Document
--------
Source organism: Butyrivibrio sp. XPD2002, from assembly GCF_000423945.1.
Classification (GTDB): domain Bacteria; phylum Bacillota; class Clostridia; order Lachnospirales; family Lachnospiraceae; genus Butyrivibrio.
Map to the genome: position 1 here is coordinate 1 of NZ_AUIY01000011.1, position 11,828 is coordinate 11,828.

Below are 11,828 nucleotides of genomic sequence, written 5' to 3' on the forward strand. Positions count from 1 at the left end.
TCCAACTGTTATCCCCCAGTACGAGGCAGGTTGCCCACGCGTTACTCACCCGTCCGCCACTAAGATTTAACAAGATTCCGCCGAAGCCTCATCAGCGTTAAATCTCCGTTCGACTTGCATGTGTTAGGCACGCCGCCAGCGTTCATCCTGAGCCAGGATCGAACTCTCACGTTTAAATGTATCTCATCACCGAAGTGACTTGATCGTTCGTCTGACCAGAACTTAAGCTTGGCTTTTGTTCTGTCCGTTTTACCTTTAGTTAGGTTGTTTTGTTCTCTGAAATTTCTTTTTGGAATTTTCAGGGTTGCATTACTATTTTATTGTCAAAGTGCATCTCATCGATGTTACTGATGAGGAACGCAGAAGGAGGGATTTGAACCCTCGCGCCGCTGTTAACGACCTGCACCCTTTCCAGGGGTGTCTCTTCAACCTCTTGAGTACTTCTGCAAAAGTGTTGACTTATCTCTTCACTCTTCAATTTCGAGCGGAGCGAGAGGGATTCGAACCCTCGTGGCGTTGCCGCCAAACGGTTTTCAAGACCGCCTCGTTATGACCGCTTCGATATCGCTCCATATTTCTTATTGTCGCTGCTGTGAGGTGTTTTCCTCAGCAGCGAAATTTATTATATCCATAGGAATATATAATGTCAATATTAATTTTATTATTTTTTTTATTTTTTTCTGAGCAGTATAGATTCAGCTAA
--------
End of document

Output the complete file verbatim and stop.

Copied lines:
Source organism: Butyrivibrio sp. XPD2002, from assembly GCF_000423945.1.
Classification (GTDB): domain Bacteria; phylum Bacillota; class Clostridia; order Lachnospirales; family Lachnospiraceae; genus Butyrivibrio.
Map to the genome: position 1 here is coordinate 1 of NZ_AUIY01000011.1, position 11,828 is coordinate 11,828.

Below are 11,828 nucleotides of genomic sequence, written 5' to 3' on the forward strand. Positions count from 1 at the left end.
TCCAACTGTTATCCCCCAGTACGAGGCAGGTTGCCCACGCGTTACTCACCCGTCCGCCACTAAGATTTAACAAGATTCCGCCGAAGCCTCATCAGCGTTAAATCTCCGTTCGACTTGCATGTGTTAGGCACGCCGCCAGCGTTCATCCTGAGCCAGGATCGAACTCTCACGTTTAAATGTATCTCATCACCGAAGTGACTTGATCGTTCGTCTGACCAGAACTTAAGCTTGGCTTTTGTTCTGTCCGTTTTACCTTTAGTTAGGTTGTTTTGTTCTCTGAAATTTCTTTTTGGAATTTTCAGGGTTGCATTACTATTTTATTGTCAAAGTGCATCTCATCGATGTTACTGATGAGGAACGCAGAAGGAGGGATTTGAACCCTCGCGCCGCTGTTAACGACCTGCACCCTTTCCAGGGGTGTCTCTTCAACCTCTTGAGTACTTCTGCAAAAGTGTTGACTTATCTCTTCACTCTTCAATTTCGAGCGGAGCGAGAGGGATTCGAACCCTCGTGGCGTTGCCGCCAAACGGTTTTCAAGACCGCCTCGTTATGACCGCTTCGATATCGCTCCATATTTCTTATTGTCGCTGCTGTGAGGTGTTTTCCTCAGCAGCGAAATTTATTATATCCATAGGAATATATAATGTCAATATTAATTTTATTATTTTTTTTATTTTTTTCTGAGCAGTATAGATTCAGCTAA